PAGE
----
The ferry route that Route 324 serviced first made its crossings of the Delaware River on July 1, 1930, from Chester, Pennsylvania, to Bridgeport, New Jersey. The ferry service was run with two boats, Chester, a large boat with a capacity of 60 motor vehicles, and Bridgeport, a smaller boat with a capacity of 48. The ferry system was seen as an advantage across the Delaware, providing drivers a backup from the few bridges that existed along the river. In 1936, the Bridgeport–Chester Ferry was granted the alignment for the extension of U.S. Route 322 from Pennsylvania and into New Jersey. Along with the U.S. Route 322 designation, the New Jersey State Highway Department designated the alignment of Route 322 from the ferry to U.S. Route 130, then designated as State Highway Route 44, as State Highway Route S-44.
Route 322 survived the state highway renumbering because of the fact that it was a U.S. Route. However, the co-designation on the ferry stretch, State Highway Route S-44 was decommissioned in favor of just one designation. U.S. Route 322 remained on the ferry route for several years, and plans arose during the 1960s to construct a new bridge between the Delaware Memorial and Walt Whitman bridges. Construction began that year, and on February 1, 1974, the newly named Commodore Barry Bridge opened for traffic. At 8 p.m. that evening, the Bridgeport–Chester Ferry ran its final 1-mile (1.6 km) boat ride across the Delaware, and the service was closed down for good. The alignment of U.S. Route 322 was moved onto the Commodore Barry Bridge, while the former alignment was redesignated Route 324. The route has remained virtually unchanged since then, though it received new mileposts in 2017.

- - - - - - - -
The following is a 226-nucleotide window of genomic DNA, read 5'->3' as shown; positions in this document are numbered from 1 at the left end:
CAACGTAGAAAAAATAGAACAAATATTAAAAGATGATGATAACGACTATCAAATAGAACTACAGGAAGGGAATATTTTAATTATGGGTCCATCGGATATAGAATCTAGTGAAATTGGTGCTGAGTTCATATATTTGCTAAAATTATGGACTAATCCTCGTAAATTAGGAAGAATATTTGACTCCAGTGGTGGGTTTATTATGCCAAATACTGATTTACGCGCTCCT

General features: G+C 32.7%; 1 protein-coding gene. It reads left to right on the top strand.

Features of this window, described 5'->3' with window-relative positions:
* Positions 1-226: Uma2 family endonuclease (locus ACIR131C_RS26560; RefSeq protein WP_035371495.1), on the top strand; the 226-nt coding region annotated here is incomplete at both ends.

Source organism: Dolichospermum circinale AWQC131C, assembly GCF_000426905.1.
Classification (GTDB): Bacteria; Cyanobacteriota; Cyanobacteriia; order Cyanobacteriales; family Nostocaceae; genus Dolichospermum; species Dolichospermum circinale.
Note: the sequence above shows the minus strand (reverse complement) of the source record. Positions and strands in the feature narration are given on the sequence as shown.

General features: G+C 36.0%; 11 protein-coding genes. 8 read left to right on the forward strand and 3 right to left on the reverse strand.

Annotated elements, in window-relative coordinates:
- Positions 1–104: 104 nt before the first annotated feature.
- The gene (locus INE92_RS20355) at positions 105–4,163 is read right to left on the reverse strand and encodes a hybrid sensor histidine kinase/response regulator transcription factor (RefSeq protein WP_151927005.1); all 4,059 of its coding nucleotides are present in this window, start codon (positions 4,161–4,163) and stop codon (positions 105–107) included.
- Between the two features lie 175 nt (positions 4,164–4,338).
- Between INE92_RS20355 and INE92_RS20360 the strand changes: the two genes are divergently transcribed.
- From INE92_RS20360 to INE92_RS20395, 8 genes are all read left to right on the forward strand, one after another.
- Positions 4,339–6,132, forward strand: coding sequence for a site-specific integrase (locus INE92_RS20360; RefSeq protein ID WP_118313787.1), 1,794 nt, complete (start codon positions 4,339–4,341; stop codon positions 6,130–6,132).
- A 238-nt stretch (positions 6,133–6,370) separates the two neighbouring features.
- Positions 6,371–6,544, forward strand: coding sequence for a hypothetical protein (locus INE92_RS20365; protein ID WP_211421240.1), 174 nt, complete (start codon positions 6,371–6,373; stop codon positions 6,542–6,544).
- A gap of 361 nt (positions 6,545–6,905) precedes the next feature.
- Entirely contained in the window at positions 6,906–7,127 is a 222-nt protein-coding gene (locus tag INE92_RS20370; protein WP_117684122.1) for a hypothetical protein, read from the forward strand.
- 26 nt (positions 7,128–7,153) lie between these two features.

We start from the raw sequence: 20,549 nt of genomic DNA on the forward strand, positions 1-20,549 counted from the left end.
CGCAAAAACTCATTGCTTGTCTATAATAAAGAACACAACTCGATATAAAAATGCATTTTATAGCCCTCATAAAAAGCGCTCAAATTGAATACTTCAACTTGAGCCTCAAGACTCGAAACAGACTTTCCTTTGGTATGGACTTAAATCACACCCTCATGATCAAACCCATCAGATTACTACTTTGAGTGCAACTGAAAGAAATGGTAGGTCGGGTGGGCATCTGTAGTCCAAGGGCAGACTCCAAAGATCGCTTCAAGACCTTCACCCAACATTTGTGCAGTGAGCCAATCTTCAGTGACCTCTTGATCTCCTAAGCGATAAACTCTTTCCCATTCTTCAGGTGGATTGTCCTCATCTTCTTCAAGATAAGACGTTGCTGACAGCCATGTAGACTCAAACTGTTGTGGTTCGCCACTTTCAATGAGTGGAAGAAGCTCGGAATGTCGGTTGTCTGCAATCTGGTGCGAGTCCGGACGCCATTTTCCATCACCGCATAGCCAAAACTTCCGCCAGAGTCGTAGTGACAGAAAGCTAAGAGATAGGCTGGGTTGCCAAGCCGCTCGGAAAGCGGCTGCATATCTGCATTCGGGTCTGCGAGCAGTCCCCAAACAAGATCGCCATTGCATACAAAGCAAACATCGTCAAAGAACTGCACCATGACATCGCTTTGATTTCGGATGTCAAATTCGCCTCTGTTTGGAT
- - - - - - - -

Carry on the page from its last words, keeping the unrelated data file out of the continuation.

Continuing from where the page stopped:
|0.00||0.00||Delaware River||Western terminus|
|1.000 mi = 1.609 km; 1.000 km = 0.621 mi|
- "Route 324 straight line diagram" (PDF). New Jersey Department of Transportation. 2009. Retrieved October 17, 2009.
- Microsoft; Nokia (October 17, 2009). "Overview map of New Jersey Route 324" (Map). Bing Maps. Microsoft. Retrieved October 17, 2009.
- "Chester–Bridgeport Ferry". Chester, Pennsylvania. 2009. Retrieved October 17, 2009.
- "US 322 Straight Line Diagram" (PDF). New Jersey Department of Transportation. 2004. Archived from the original (PDF) on July 24, 2004. Retrieved June 14, 2007.
- Map of Pennsylvania and New Jersey (Map). Cartography by H.M. Gousha. Mid-West Map Co. 1941. Retrieved March 29, 2009.
- State of New Jersey, Laws of 1939, compiled.
- Wikisource:1953 New Jersey state highway renumbering
- "New Road Signs Ready in New Jersey". The New York Times. December 16, 1952. Retrieved July 20, 2009.
- Reilly, Robert A. (May 24, 1970). "Bridge Promises Brighter Life for Poor of Chester". The Philadelphia Inquirer.
- "Bridgeport-Chester Bridge Opens, Replacing Ferry". The New York Times. February 2, 1974.
- Map of New Jersey (Map). Cartography by H.M. Gousha. Chevron Oil Company. 1969.